For a while I have thought that I would have to learn HomeBridge (for a HomeBridge version “how-to” please refer to @blazeby's R2R article) to be able to use Siri to control my Neptune Apex. But this changed after Apple in 2018 bought WorkFlows and renamed it to Shortcuts.

First, I sincerely appreciate @afhtan, who in Aug 2017 published an article called “Guide: How to control Neptune Apex using Google Home” in the R2R forum here. He did all the hard work including using Wireshark to sniff Apex messages. It is now an open Pandora's Box and makes possible all voice-assist tools to talk to Apex.

Before a detailed step-by-step of how I make SCA (Siri Control Apex) work, here are two YouTube clips I posted a while ago, here and here, to give you some idea of SCA. I'm sorry that it has taken me much longer than expected to publish “SCA how-to” article that I had promised.


Part I: Write Apex

Let’s start with the easy one--“write” Apex first. Yes, it is actually more steps if we try to “read” Apex, which I will addressed in Part II in this article.

Step 0: Build your environment

Install Shortcuts (Fig. 1). It is a free APP that you can easily install from the Apple APP store.

Figure 1

Step 1: Understand Apex command

As addressed in Afhtan’s article, the Apex controller will follow your command if the following message is received.

Figure 2

If you would like to understand more detail about state option 0, 1, and 2, please refer to Afhtan’s article (here is that link again.)

Step 2: Get access to Apex and issue your command

In the Shortcuts design, unlike simply opening a command line window and issuing a command, you need first (fig.3) to wrap your password in Text format and use a Base64 Encode library. Then put them into your URL. (Note: I omitted my Apex password and my Apex URL, but it should be straightforward by following Afhtan's provided Apex command example.)

Figure 3

Last step in the Shortcuts design is just simply call “Get Contents of URL” library (Fig. 4) and select “POST” method (default), and don’t forget to change Authorization from “Basic” to “Base64 Encode” in the header section.

Figure 4

And that is it. You just completed your first Shortcuts.

Don’t forget to give your new Shortcuts a name and an icon. I won’t cover this in detail here but there are a lot of YouTube videos that cover it.

Step 3 Put all your new Shortcuts into one

Ok, now you have your first Shortcuts ready, but usually we would like Siri to do multiple things with a single command. For that, you may use Step 2 to create as many Shortcuts as you need first. For example, when I do a water change, I want (a) all wavemakers to stop and all reactors to stop, (b) two main pumps to stop, and (c) a LED light in sump to turn ON. For (a), I decide to use Apex feeder mode to trigger them off, so all I need to do is a Shortcut to turn ON feeder mode. (Note: If you are not familiar with Apex’s programming logic, please check the Apex user manual). You can use step 2 to easily get this done. For (b), and (c), I create a few more Shortcuts to turn pumps OFF and LED ON separately.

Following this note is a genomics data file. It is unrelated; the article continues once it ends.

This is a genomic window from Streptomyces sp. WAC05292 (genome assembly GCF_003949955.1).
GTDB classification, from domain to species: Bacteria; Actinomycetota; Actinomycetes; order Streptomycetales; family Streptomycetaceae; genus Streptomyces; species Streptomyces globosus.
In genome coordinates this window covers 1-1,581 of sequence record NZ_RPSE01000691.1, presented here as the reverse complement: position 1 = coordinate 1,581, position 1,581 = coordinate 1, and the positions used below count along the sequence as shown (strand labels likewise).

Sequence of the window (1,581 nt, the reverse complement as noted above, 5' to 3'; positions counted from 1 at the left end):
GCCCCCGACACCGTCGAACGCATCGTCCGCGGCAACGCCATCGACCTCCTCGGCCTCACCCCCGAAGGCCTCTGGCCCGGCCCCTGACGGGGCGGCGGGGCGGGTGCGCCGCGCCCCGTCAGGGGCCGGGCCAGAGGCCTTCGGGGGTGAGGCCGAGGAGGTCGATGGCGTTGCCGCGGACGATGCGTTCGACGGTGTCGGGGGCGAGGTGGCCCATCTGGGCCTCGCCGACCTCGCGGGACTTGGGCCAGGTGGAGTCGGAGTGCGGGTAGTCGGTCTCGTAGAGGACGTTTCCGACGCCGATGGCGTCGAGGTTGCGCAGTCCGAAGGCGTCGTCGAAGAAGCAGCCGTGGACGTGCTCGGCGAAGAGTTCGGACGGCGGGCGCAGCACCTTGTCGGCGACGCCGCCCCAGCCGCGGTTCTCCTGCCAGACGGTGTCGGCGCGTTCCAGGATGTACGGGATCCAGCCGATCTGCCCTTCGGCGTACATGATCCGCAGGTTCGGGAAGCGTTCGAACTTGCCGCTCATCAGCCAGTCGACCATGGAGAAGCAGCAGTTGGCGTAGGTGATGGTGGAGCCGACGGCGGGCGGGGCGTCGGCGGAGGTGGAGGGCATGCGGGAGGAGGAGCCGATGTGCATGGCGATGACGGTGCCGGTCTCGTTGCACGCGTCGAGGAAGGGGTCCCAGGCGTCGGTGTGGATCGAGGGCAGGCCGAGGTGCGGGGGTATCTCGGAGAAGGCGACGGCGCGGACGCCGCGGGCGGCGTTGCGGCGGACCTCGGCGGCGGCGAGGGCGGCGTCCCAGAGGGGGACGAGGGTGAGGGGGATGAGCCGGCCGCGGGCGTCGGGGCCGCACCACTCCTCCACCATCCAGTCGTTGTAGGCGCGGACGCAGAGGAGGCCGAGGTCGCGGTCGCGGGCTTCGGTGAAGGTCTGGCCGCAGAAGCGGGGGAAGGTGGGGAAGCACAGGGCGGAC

Once all these Shortcuts are ready, simply create a “water change mode” Shortcut to put all of them into one Shortcut. (see Fig. 5). You can also add a “Show Result” (Fig. 6) library to allow Siri say something reflect the results.

Figure 5

Figure 6

Step 4: Train your Siri to recognize your new Shortcuts

Once I put all Shortcuts into one “Water Change Mode” Shortcuts, I would like to train my Siri to recognize my voice. To do so, please go to Name and Icon set-up page, under Siri Phrase (Fig. 7), train your Siri to recognize your vocal commands.

Figure 7

That's it. Now you can ask Siri to issue command(s) to manage your Neptune Apex. My water change mode YouTube video is available here.

Part II: Read Apex

As mentioned, Read Apex is a few steps more when compare to Write Apex. However, step 0 to step 2 are exactly the same.

Step 3: Parsing your target value by Regex

There may be many better approaches to find the value you are looking for: I choose parsing and retrieving from Apex HTML message. Let’s take tank's ORP value as an example.

By checking the entire Apex HTML message, I found my tank's ORP value 429 is located in a particular section (Fig. 8).

Figure 8

The rest is straightforward. I first run a “Make HTML from Rich Text” library in Shortcuts to dump all HTML messages to Shortcuts; and then convert <BR> to space for some text clean up; at the end, run a Regex in “Match Text” library to get my ORP value (Fig. 9).

Figure 9

Step 4: Let Siri tell you the value

Please refer to Step 3 to get other Apex probe values (PH, Temp, etc..). Now you can create new Shortcuts such as “Tank Status”, add “Run Shortcuts” library, map those Shortcuts you created in Step 3, and follow with a “Set Variable” library to give the variable a name (e.g. ORP), and at the end, add a “Show Result” to reflect the results. (Fig.10)

Figure 10

Don’t forget to train your Siri to recognize your new Shortcuts command as Step 4 in Part I.

That's it. Here is a YouTube video of my tank status.


Note from the Editor: This article was written by someone for whom English is not his first language. I have tried to improve its readability, but I'm limited by not being an expert either on Apex or computer programming. Any errors are likely mine. All images are courtesy of @shih87.


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Author Profile: @shih87

@shih87 is one of our forum members living in Taiwan. The build thread for his beautiful high-tech tank can be found here.
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